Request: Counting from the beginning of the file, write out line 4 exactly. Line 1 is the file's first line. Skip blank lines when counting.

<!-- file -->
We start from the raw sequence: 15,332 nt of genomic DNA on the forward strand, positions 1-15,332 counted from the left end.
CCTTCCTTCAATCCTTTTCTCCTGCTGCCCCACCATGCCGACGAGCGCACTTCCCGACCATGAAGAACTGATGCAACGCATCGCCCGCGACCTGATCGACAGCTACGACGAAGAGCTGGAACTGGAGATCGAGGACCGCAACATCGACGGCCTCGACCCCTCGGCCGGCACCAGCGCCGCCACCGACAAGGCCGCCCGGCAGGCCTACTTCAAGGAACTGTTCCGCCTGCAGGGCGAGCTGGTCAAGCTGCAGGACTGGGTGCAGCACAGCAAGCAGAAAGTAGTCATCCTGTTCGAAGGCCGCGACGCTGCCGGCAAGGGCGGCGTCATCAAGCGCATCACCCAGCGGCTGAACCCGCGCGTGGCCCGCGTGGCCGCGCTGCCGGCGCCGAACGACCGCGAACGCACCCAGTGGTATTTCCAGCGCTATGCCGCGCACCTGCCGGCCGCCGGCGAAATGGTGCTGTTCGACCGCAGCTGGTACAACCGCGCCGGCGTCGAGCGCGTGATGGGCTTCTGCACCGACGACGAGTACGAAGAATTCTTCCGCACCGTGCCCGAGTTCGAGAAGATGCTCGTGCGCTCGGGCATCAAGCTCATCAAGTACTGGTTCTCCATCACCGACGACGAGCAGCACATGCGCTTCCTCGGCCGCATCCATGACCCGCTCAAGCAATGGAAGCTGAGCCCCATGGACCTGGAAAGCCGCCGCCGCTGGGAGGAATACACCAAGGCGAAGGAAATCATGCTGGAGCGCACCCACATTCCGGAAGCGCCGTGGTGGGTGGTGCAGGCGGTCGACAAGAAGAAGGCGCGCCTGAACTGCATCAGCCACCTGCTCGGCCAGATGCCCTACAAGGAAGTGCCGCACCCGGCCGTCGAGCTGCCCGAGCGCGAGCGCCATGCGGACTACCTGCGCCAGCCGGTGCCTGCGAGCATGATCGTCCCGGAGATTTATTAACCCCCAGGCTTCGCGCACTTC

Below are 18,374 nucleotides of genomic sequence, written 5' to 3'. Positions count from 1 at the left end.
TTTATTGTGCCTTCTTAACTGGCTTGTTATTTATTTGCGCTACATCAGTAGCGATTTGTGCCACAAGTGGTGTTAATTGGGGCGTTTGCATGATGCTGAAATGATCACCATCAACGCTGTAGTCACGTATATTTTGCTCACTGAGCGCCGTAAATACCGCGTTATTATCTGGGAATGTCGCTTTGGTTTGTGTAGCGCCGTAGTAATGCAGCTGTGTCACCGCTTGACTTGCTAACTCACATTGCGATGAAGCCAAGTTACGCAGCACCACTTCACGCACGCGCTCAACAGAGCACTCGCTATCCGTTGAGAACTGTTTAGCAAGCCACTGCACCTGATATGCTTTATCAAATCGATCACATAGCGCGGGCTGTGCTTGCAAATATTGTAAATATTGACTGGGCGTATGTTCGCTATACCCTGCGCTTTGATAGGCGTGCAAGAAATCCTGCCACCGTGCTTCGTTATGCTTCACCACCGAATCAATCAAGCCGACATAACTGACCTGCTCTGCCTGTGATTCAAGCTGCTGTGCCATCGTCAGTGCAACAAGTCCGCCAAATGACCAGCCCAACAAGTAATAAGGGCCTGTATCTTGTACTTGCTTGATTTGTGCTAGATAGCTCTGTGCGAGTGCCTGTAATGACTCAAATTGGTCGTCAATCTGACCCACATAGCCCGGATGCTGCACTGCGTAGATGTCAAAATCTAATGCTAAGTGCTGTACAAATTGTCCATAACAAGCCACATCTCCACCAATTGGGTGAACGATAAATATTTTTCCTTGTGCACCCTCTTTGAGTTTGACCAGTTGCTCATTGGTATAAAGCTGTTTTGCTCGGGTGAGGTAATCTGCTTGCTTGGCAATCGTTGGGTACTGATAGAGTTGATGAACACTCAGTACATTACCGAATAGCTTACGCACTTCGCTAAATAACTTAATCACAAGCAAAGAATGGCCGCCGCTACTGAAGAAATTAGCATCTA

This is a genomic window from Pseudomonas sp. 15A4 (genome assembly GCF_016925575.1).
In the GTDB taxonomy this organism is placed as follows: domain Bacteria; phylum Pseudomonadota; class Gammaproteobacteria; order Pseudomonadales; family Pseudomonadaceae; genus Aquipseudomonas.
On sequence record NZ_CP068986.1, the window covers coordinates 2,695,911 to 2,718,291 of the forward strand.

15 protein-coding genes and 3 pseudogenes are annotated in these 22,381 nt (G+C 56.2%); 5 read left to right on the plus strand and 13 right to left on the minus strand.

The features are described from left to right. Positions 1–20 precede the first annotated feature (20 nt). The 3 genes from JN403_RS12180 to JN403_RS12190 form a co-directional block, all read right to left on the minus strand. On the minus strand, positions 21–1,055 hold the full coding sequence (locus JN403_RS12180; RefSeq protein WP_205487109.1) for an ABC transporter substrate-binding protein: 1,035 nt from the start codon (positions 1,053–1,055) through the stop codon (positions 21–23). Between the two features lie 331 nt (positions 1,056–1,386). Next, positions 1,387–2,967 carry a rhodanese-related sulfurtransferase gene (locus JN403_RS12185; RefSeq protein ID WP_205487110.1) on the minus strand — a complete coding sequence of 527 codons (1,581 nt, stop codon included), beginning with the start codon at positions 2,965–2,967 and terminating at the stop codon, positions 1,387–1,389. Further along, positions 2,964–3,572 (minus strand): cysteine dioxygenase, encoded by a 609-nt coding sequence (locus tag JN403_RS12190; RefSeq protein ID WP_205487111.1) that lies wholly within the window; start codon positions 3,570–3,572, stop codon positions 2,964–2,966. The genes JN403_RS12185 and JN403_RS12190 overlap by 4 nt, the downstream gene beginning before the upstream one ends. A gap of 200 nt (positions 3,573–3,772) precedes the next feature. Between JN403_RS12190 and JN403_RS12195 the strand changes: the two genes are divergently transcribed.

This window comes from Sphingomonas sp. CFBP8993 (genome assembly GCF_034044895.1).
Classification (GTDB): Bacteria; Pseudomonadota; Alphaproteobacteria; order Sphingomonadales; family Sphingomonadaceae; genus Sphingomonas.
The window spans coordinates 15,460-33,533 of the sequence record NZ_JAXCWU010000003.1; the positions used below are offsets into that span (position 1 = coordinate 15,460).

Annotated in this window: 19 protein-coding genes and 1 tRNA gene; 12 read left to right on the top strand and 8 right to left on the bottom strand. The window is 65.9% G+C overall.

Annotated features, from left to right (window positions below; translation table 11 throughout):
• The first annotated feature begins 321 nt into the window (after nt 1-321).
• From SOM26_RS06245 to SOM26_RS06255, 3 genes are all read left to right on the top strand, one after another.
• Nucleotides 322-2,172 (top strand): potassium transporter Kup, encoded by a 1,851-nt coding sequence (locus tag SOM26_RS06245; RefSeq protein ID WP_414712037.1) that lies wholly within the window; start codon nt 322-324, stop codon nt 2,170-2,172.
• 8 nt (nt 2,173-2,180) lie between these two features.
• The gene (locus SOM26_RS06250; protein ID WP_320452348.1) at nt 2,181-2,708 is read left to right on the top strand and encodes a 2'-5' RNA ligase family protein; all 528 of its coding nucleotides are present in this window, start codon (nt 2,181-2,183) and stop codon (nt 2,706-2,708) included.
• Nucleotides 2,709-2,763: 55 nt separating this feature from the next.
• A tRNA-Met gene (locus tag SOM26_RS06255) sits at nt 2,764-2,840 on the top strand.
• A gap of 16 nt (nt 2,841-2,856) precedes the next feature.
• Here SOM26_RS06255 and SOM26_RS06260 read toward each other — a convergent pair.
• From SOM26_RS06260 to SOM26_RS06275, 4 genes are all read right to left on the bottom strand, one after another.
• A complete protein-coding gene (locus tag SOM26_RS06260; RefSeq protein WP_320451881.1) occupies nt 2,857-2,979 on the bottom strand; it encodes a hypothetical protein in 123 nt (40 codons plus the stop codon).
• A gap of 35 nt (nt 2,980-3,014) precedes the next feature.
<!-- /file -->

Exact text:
TTTATTGTGCCTTCTTAACTGGCTTGTTATTTATTTGCGCTACATCAGTAGCGATTTGTGCCACAAGTGGTGTTAATTGGGGCGTTTGCATGATGCTGAAATGATCACCATCAACGCTGTAGTCACGTATATTTTGCTCACTGAGCGCCGTAAATACCGCGTTATTATCTGGGAATGTCGCTTTGGTTTGTGTAGCGCCGTAGTAATGCAGCTGTGTCACCGCTTGACTTGCTAACTCACATTGCGATGAAGCCAAGTTACGCAGCACCACTTCACGCACGCGCTCAACAGAGCACTCGCTATCCGTTGAGAACTGTTTAGCAAGCCACTGCACCTGATATGCTTTATCAAATCGATCACATAGCGCGGGCTGTGCTTGCAAATATTGTAAATATTGACTGGGCGTATGTTCGCTATACCCTGCGCTTTGATAGGCGTGCAAGAAATCCTGCCACCGTGCTTCGTTATGCTTCACCACCGAATCAATCAAGCCGACATAACTGACCTGCTCTGCCTGTGATTCAAGCTGCTGTGCCATCGTCAGTGCAACAAGTCCGCCAAATGACCAGCCCAACAAGTAATAAGGGCCTGTATCTTGTACTTGCTTGATTTGTGCTAGATAGCTCTGTGCGAGTGCCTGTAATGACTCAAATTGGTCGTCAATCTGACCCACATAGCCCGGATGCTGCACTGCGTAGATGTCAAAATCTAATGCTAAGTGCTGTACAAATTGTCCATAACAAGCCACATCTCCACCAATTGGGTGAACGATAAATATTTTTCCTTGTGCACCCTCTTTGAGTTTGACCAGTTGCTCATTGGTATAAAGCTGTTTTGCTCGGGTGAGGTAATCTGCTTGCTTGGCAATCGTTGGGTACTGATAGAGTTGATGAACACTCAGTACATTACCGAATAGCTTACGCACTTCGCTAAATAACTTAATCACAAGCAAAGAATGGCCGCCGCTACTGAAGAAATTAGCATCTA